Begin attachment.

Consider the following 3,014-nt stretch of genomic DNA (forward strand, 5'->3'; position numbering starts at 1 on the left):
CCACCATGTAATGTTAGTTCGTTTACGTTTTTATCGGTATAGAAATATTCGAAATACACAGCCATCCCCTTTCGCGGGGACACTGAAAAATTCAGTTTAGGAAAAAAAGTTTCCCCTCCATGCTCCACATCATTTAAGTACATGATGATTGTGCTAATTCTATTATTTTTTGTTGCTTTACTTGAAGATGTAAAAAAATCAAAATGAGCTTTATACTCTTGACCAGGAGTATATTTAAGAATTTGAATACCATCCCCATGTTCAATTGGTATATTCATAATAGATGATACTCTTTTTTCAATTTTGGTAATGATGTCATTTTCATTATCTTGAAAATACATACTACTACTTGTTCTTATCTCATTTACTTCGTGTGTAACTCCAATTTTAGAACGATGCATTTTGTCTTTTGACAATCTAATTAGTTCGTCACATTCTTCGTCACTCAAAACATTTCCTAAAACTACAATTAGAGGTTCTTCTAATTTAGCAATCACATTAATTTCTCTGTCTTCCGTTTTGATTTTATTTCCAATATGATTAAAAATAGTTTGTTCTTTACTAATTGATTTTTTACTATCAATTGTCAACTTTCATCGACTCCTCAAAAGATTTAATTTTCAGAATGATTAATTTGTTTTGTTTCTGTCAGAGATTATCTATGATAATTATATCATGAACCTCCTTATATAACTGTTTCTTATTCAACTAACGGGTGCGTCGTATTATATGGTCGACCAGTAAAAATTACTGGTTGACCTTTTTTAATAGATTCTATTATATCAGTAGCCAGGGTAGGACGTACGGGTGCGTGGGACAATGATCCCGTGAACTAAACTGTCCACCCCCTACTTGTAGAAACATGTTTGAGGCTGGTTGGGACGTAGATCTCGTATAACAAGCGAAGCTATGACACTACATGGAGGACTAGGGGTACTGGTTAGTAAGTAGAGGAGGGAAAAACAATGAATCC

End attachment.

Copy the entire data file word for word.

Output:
Consider the following 3,014-nt stretch of genomic DNA (forward strand, 5'->3'; position numbering starts at 1 on the left):
CCACCATGTAATGTTAGTTCGTTTACGTTTTTATCGGTATAGAAATATTCGAAATACACAGCCATCCCCTTTCGCGGGGACACTGAAAAATTCAGTTTAGGAAAAAAAGTTTCCCCTCCATGCTCCACATCATTTAAGTACATGATGATTGTGCTAATTCTATTATTTTTTGTTGCTTTACTTGAAGATGTAAAAAAATCAAAATGAGCTTTATACTCTTGACCAGGAGTATATTTAAGAATTTGAATACCATCCCCATGTTCAATTGGTATATTCATAATAGATGATACTCTTTTTTCAATTTTGGTAATGATGTCATTTTCATTATCTTGAAAATACATACTACTACTTGTTCTTATCTCATTTACTTCGTGTGTAACTCCAATTTTAGAACGATGCATTTTGTCTTTTGACAATCTAATTAGTTCGTCACATTCTTCGTCACTCAAAACATTTCCTAAAACTACAATTAGAGGTTCTTCTAATTTAGCAATCACATTAATTTCTCTGTCTTCCGTTTTGATTTTATTTCCAATATGATTAAAAATAGTTTGTTCTTTACTAATTGATTTTTTACTATCAATTGTCAACTTTCATCGACTCCTCAAAAGATTTAATTTTCAGAATGATTAATTTGTTTTGTTTCTGTCAGAGATTATCTATGATAATTATATCATGAACCTCCTTATATAACTGTTTCTTATTCAACTAACGGGTGCGTCGTATTATATGGTCGACCAGTAAAAATTACTGGTTGACCTTTTTTAATAGATTCTATTATATCAGTAGCCAGGGTAGGACGTACGGGTGCGTGGGACAATGATCCCGTGAACTAAACTGTCCACCCCCTACTTGTAGAAACATGTTTGAGGCTGGTTGGGACGTAGATCTCGTATAACAAGCGAAGCTATGACACTACATGGAGGACTAGGGGTACTGGTTAGTAAGTAGAGGAGGGAAAAACAATGAATCC